Category Archives: Mother & Father Nature

I’m not playing today!

Picture of the Moment

No. I’m not playing today. Not gonna play, and you can’t make me.

Sea Lion at La Jolla, California

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Who does yoga better?

Out & About

For the first time since I self-isolated on March 14 due to a lot of
pre-existing conditions and a lot of unknowns about Covid-19,
I got my big camera (and a couple of masks), jumped in the car,
and went to La Jolla, California, to take pictures.

My goal was the young sea lions from 2020’s pupping season. Many pups were frolicking in the water, but most of them were on the rocks soaking up the late afternoon sun.

This momma seemed to be teaching yoga to the young pup at her side:

Sea Lion at La Jolla, California

The young pup seemed to be learning well…. a good student….

But I ask you, who does yoga better, Ms. C. Lyon (above) or Little Queen Olivia (below)? You can even vote for the student if you’d like!

Little Queen Olivia

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Nature’s Geometry: Succulents—SALE!

Nature's Geometry: Succulents, by Russel Ray

I had 400 copies of my book printed in October 2019.

Based on my sales at cactus & succulent club meetings and shows, I should be out of them by now.

However, the pandemic canceled meetings and shows throughout the nation.

Meetings where I was scheduled to do a 45-minute Powerpoint presentation and sale books were canceled at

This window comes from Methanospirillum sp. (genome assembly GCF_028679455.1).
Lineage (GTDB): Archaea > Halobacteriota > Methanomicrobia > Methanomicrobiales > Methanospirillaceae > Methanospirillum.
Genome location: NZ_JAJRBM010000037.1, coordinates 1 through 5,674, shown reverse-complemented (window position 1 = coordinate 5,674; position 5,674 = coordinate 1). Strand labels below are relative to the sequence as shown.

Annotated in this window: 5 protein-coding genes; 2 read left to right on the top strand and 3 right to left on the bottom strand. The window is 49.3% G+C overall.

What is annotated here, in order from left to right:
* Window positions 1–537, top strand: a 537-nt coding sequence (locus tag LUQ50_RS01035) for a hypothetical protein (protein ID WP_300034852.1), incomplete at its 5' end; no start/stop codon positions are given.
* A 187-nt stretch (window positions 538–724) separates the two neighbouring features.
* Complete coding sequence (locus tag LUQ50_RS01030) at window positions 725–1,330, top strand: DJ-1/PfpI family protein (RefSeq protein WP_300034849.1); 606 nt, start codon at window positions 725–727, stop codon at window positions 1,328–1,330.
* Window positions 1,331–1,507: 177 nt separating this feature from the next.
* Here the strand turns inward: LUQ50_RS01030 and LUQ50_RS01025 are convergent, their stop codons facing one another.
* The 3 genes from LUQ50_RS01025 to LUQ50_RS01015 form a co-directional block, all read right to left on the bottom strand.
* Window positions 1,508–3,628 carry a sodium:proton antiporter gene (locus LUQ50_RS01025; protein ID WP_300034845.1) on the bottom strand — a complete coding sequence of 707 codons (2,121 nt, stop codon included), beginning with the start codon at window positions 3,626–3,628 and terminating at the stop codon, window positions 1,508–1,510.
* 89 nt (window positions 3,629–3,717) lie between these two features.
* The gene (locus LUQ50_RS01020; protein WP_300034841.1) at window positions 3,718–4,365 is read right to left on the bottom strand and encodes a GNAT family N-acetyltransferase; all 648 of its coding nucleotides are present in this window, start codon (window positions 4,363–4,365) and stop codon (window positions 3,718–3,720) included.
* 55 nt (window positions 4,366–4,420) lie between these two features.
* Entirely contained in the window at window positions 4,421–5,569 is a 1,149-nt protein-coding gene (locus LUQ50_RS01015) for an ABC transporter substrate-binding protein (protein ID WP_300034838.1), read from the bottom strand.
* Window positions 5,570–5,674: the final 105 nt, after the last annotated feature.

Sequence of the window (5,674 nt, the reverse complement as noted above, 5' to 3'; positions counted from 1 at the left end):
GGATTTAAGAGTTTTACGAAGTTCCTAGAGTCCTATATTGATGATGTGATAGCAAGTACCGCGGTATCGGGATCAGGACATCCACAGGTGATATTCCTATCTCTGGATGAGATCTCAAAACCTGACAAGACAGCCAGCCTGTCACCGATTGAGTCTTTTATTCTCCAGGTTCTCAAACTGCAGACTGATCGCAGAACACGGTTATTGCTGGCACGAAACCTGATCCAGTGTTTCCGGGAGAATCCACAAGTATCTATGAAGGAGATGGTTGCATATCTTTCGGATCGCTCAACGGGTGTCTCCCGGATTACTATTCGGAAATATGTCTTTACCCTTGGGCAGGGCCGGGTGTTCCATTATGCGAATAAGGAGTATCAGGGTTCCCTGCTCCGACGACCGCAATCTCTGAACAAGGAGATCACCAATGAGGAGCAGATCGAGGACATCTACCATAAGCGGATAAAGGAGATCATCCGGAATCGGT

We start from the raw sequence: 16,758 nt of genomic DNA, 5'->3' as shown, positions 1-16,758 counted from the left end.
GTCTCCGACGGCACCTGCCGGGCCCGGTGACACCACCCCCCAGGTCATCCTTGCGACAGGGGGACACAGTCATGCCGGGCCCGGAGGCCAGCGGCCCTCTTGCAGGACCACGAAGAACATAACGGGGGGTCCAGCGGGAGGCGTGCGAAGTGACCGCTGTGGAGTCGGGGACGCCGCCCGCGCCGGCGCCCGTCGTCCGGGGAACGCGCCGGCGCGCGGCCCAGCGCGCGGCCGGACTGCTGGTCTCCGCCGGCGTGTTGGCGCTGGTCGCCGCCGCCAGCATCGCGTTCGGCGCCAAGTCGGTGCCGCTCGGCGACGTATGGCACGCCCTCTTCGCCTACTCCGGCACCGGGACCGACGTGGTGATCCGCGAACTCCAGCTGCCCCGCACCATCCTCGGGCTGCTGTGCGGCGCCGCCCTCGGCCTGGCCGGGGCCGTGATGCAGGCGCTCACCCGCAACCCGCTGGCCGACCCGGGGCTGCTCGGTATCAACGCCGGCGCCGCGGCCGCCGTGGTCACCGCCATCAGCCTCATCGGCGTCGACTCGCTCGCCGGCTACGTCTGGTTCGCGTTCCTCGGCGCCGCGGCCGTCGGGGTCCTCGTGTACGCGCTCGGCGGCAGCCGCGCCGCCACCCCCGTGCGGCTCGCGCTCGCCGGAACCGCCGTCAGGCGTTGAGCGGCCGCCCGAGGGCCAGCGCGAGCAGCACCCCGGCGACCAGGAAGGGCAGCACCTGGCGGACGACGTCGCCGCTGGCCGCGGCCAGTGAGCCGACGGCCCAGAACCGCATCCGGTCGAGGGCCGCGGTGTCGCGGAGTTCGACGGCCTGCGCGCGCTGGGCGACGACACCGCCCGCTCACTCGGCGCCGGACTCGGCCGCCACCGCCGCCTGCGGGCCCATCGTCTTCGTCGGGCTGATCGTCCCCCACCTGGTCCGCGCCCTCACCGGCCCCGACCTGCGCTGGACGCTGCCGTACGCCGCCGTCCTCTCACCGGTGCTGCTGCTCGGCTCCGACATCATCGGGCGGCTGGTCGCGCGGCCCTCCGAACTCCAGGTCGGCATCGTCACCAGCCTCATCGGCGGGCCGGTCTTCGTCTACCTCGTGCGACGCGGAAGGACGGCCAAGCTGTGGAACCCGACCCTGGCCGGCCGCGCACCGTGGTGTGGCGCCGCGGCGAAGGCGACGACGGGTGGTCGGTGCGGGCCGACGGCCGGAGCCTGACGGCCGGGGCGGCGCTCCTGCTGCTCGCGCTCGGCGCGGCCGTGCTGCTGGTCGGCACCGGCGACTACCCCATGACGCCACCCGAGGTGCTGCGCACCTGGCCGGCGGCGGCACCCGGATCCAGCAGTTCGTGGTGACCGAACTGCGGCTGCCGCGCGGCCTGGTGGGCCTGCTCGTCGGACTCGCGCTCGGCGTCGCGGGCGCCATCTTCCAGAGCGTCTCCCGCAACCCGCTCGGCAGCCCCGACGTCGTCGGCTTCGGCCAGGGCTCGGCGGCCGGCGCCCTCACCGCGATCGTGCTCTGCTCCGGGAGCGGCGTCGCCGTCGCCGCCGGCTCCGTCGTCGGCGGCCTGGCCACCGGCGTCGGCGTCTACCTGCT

1. South Coast Cactus & Succulent Society (Los Angeles, California)
    2. Gates Cactus & Succulent Society (Riverside, California)
    3. San Francisco Cactus & Succulent Society
    4. Sacramento Cactus & Succulent Society
    5. Long Beach Cactus & Succulent Society (California)
    6. Los Angeles Cactus & Succulent Society
    7. San Diego Cactus & Succulent Society
    8. Tucson Cactus & Succulent Society (Arizona)
    9. Atlanta Cactus & Succulent Society (Georgia)

I have been selling them for $35 at my Etsy shop, $30 at plant shows, and $25 at meetings.

Effective today, I am now selling them for $25 at my Etsy shop.

Nature’s Geometry: Succulents

I’d rather have my book in YOUR hands than sitting in boxes in my garage. I don’t know how long I will sell them at this price, so get yours today!
Etsy also takes credit cards. Free USPS Media Mail shipping to U.S. locations.

Facebook review of "Nature's Geometry: Succulents"

San Gabriel Valley C&SS review of "Nature's Geometry: Succulents" presentation

Facebook review of "Nature's Geometry: Succulents"

Nature's Geometry: Succulents back cover

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Not where you’d expect it

Picture of the Moment

I think snails are fascinating creatures.

Some of my fascination might have something to do with that Fibonacci spiral that they carry on their backs.

This one seems to be quite comfortable on the spines of Echinocactus grusonii, the golden barrel cactus. Not where you’d expect this little one to be.

Snail on the spines of Echinocactus grusonii, the golden barrel cactus

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One of my favorite garden visitors

Did you know?

I love it when a mantis visits my garden.